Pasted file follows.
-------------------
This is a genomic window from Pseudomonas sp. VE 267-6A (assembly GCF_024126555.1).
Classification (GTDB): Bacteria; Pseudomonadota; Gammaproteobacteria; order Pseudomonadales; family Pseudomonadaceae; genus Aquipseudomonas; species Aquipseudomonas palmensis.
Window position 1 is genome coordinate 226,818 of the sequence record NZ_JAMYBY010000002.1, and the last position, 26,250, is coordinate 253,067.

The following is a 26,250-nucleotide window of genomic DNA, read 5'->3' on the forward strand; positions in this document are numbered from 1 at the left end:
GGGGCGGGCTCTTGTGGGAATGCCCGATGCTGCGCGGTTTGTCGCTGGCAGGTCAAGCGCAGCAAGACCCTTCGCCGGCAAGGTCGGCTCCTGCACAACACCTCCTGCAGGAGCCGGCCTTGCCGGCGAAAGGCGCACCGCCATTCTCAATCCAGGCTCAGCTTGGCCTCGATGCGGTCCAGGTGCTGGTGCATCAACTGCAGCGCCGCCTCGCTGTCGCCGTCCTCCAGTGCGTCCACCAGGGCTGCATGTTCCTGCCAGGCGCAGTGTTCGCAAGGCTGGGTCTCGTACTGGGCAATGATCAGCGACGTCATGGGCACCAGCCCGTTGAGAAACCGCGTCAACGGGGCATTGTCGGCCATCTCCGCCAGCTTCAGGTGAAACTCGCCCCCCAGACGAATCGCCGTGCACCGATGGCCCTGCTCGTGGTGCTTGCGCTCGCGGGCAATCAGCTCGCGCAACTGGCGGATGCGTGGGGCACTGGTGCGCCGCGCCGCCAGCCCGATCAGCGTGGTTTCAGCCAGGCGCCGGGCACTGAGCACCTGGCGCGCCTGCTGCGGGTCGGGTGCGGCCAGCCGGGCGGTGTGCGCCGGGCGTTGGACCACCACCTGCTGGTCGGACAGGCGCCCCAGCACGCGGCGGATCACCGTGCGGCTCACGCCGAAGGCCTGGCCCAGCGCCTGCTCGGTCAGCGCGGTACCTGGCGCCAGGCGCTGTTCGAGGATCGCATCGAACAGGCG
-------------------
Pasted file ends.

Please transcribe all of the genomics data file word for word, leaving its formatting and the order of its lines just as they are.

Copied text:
This is a genomic window from Pseudomonas sp. VE 267-6A (assembly GCF_024126555.1).
Classification (GTDB): Bacteria; Pseudomonadota; Gammaproteobacteria; order Pseudomonadales; family Pseudomonadaceae; genus Aquipseudomonas; species Aquipseudomonas palmensis.
Window position 1 is genome coordinate 226,818 of the sequence record NZ_JAMYBY010000002.1, and the last position, 26,250, is coordinate 253,067.

The following is a 26,250-nucleotide window of genomic DNA, read 5'->3' on the forward strand; positions in this document are numbered from 1 at the left end:
GGGGCGGGCTCTTGTGGGAATGCCCGATGCTGCGCGGTTTGTCGCTGGCAGGTCAAGCGCAGCAAGACCCTTCGCCGGCAAGGTCGGCTCCTGCACAACACCTCCTGCAGGAGCCGGCCTTGCCGGCGAAAGGCGCACCGCCATTCTCAATCCAGGCTCAGCTTGGCCTCGATGCGGTCCAGGTGCTGGTGCATCAACTGCAGCGCCGCCTCGCTGTCGCCGTCCTCCAGTGCGTCCACCAGGGCTGCATGTTCCTGCCAGGCGCAGTGTTCGCAAGGCTGGGTCTCGTACTGGGCAATGATCAGCGACGTCATGGGCACCAGCCCGTTGAGAAACCGCGTCAACGGGGCATTGTCGGCCATCTCCGCCAGCTTCAGGTGAAACTCGCCCCCCAGACGAATCGCCGTGCACCGATGGCCCTGCTCGTGGTGCTTGCGCTCGCGGGCAATCAGCTCGCGCAACTGGCGGATGCGTGGGGCACTGGTGCGCCGCGCCGCCAGCCCGATCAGCGTGGTTTCAGCCAGGCGCCGGGCACTGAGCACCTGGCGCGCCTGCTGCGGGTCGGGTGCGGCCAGCCGGGCGGTGTGCGCCGGGCGTTGGACCACCACCTGCTGGTCGGACAGGCGCCCCAGCACGCGGCGGATCACCGTGCGGCTCACGCCGAAGGCCTGGCCCAGCGCCTGCTCGGTCAGCGCGGTACCTGGCGCCAGGCGCTGTTCGAGGATCGCATCGAACAGGCG